It might sound like a no brainer, but a major goal of a data analyst is to spend more time analyzing data and less time retrieving and cleaning it. Embracing data normalization is a great way to ensure you spend your time analyzing data, not looking for it. There are three main objectives when normalizing a database:

  1. Limit the amount of duplicate data stored inside our database.
  2. Construct a database such that, when modifications are made to it, we only need to make the modification in one place.
  3. Construct the database with proper relationships among different data items.

This is why data normalization will save huge headaches and keep our joins from producing inaccurate and duplicate information.

Duplicate information is easy to overlook so ensuring the database is clean is a must for any company. Before we go any further, it’s important to understand structure query language (SQL). A SQL join would combine data from two sets of data (e.g. two tables) using values common to each. Take a look at the example below to better understand how duplicates can be avoided.

Let’s assume we have a table in our database that contains customers and the various customer pertinent information. We have a city, customer name, state, and zip. In the example below, we have two instances of customer1.

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This customer happens to have two different locations; one in Happyville, Iowa and another in Happiness, Iowa. If we already know the customer’s name, why must we store it twice? The good news is we don’t have to. We will fix this problem by adding another table that contains the customer’s name and another that contains location information.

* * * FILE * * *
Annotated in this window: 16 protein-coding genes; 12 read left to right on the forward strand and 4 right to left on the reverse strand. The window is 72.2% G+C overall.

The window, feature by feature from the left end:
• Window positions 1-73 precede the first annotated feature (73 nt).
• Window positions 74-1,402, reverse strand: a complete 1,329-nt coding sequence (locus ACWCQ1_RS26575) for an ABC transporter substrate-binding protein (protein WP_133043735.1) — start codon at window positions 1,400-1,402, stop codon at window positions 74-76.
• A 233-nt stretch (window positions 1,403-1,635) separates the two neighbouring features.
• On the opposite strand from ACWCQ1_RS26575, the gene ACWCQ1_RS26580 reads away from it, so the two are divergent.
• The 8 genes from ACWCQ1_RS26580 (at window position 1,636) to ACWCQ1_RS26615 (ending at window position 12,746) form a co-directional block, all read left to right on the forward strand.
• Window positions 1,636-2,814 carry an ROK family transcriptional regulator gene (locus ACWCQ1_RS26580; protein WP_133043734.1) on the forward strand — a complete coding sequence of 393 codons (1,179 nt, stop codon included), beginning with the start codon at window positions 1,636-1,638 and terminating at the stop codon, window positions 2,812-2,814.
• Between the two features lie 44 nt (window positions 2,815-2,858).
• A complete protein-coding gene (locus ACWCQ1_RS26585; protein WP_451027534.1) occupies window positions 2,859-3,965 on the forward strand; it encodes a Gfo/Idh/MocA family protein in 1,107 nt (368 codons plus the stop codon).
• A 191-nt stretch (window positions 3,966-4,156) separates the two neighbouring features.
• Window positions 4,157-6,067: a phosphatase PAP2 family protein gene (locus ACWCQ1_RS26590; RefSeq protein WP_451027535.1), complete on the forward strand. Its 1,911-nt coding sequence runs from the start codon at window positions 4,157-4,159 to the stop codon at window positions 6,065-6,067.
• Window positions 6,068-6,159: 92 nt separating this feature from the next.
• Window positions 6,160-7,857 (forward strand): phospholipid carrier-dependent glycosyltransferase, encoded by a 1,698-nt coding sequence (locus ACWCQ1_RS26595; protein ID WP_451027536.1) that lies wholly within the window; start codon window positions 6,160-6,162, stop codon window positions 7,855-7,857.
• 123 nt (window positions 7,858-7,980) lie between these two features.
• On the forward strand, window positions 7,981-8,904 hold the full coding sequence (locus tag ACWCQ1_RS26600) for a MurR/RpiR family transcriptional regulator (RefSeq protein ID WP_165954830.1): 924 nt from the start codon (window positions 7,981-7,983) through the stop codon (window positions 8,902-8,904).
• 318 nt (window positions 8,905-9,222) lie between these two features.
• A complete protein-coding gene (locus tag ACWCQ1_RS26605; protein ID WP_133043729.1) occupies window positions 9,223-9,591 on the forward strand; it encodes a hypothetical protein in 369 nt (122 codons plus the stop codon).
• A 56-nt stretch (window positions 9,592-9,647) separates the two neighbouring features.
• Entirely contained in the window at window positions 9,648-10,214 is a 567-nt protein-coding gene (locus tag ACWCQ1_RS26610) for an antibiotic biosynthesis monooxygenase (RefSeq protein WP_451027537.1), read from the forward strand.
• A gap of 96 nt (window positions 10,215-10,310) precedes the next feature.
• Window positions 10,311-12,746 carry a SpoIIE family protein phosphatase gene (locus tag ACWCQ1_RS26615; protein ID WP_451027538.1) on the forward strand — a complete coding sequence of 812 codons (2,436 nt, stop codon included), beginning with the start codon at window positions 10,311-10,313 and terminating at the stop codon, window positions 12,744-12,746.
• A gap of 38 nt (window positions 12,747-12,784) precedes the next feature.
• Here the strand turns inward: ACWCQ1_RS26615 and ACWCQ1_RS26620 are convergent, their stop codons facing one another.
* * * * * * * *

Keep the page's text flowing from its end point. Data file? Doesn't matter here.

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Now there is only one instance of our customer and there is only one place where we need to modify the customer’s name if we so choose. Our next step is to relate this customer to its locations. We do this is by giving our customer table a primary key and our locations table a foreign key that can relate to the customer table.

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The SQL join in our query will look like this:

SELECT customers.customer_name, locations.city, locations.state, locations.zip

FROM customers

JOIN locations

ON customers.primary_key = locations.customer_foreign_key

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This will return our customer and their location information. What we just created was a one-to-many relationship. In this case, one customer has many locations.

Let’s look at what can happen if we choose to have two instances of a customer in our customer table. Suppose we have another table that holds all a customer’s products, and our customer table with two instances of a customer.

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Let’s look at what our join produces when we try to join these two tables.

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Hold on a minute. I thought customer1 had one product1 and one product2? This appears to have returned inaccurate data because of the way we are storing our customers. We’ll see what happens when we use our other customer table.

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This looks much better. We have our customer’s name and the correct products for this customer.

By applying data normalization to the structure, we could quickly and accurately query the database for this customer’s products. This way your analysts can spend more time analyzing data and less time searching for it.

MIKE DOODY | Financial Systems Analyst

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